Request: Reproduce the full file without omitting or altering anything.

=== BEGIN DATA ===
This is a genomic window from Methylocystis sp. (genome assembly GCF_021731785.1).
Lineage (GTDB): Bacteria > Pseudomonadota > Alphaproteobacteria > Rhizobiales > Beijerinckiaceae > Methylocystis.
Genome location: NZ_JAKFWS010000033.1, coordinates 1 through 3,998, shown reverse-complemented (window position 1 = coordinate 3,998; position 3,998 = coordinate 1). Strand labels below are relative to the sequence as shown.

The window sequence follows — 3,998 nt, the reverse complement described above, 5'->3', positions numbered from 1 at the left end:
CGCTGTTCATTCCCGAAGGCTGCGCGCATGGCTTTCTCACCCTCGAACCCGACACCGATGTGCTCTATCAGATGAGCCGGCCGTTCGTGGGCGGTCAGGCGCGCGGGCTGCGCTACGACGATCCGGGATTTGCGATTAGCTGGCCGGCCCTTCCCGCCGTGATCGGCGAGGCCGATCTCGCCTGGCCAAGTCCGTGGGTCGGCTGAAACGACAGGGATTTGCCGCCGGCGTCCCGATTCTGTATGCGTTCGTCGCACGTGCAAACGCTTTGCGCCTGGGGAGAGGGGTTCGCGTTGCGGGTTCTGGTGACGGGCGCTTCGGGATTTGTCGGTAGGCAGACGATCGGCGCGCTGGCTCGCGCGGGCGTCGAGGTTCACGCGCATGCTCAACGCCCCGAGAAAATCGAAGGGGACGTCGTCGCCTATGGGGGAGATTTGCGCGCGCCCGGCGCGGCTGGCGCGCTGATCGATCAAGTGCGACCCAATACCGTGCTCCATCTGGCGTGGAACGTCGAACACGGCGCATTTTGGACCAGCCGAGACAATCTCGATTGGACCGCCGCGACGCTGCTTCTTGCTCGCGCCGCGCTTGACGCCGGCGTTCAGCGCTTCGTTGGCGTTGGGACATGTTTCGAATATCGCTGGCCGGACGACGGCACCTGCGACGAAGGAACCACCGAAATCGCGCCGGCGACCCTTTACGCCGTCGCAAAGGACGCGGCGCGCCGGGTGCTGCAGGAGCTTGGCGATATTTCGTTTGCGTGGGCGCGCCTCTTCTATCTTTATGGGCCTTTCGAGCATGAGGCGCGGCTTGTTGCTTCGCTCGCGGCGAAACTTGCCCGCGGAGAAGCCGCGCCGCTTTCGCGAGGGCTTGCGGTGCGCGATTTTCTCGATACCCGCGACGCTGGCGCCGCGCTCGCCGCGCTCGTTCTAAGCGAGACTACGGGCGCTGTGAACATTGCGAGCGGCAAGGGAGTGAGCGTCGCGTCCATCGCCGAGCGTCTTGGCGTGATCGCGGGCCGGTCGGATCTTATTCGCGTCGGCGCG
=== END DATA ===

This is a genomic window from Methylocystis sp. (genome assembly GCF_021731785.1).
Lineage (GTDB): Bacteria > Pseudomonadota > Alphaproteobacteria > Rhizobiales > Beijerinckiaceae > Methylocystis.
Genome location: NZ_JAKFWS010000033.1, coordinates 1 through 3,998, shown reverse-complemented (window position 1 = coordinate 3,998; position 3,998 = coordinate 1). Strand labels below are relative to the sequence as shown.

The window sequence follows — 3,998 nt, the reverse complement described above, 5'->3', positions numbered from 1 at the left end:
CGCTGTTCATTCCCGAAGGCTGCGCGCATGGCTTTCTCACCCTCGAACCCGACACCGATGTGCTCTATCAGATGAGCCGGCCGTTCGTGGGCGGTCAGGCGCGCGGGCTGCGCTACGACGATCCGGGATTTGCGATTAGCTGGCCGGCCCTTCCCGCCGTGATCGGCGAGGCCGATCTCGCCTGGCCAAGTCCGTGGGTCGGCTGAAACGACAGGGATTTGCCGCCGGCGTCCCGATTCTGTATGCGTTCGTCGCACGTGCAAACGCTTTGCGCCTGGGGAGAGGGGTTCGCGTTGCGGGTTCTGGTGACGGGCGCTTCGGGATTTGTCGGTAGGCAGACGATCGGCGCGCTGGCTCGCGCGGGCGTCGAGGTTCACGCGCATGCTCAACGCCCCGAGAAAATCGAAGGGGACGTCGTCGCCTATGGGGGAGATTTGCGCGCGCCCGGCGCGGCTGGCGCGCTGATCGATCAAGTGCGACCCAATACCGTGCTCCATCTGGCGTGGAACGTCGAACACGGCGCATTTTGGACCAGCCGAGACAATCTCGATTGGACCGCCGCGACGCTGCTTCTTGCTCGCGCCGCGCTTGACGCCGGCGTTCAGCGCTTCGTTGGCGTTGGGACATGTTTCGAATATCGCTGGCCGGACGACGGCACCTGCGACGAAGGAACCACCGAAATCGCGCCGGCGACCCTTTACGCCGTCGCAAAGGACGCGGCGCGCCGGGTGCTGCAGGAGCTTGGCGATATTTCGTTTGCGTGGGCGCGCCTCTTCTATCTTTATGGGCCTTTCGAGCATGAGGCGCGGCTTGTTGCTTCGCTCGCGGCGAAACTTGCCCGCGGAGAAGCCGCGCCGCTTTCGCGAGGGCTTGCGGTGCGCGATTTTCTCGATACCCGCGACGCTGGCGCCGCGCTCGCCGCGCTCGTTCTAAGCGAGACTACGGGCGCTGTGAACATTGCGAGCGGCAAGGGAGTGAGCGTCGCGTCCATCGCCGAGCGTCTTGGCGTGATCGCGGGCCGGTCGGATCTTATTCGCGTCGGCGCG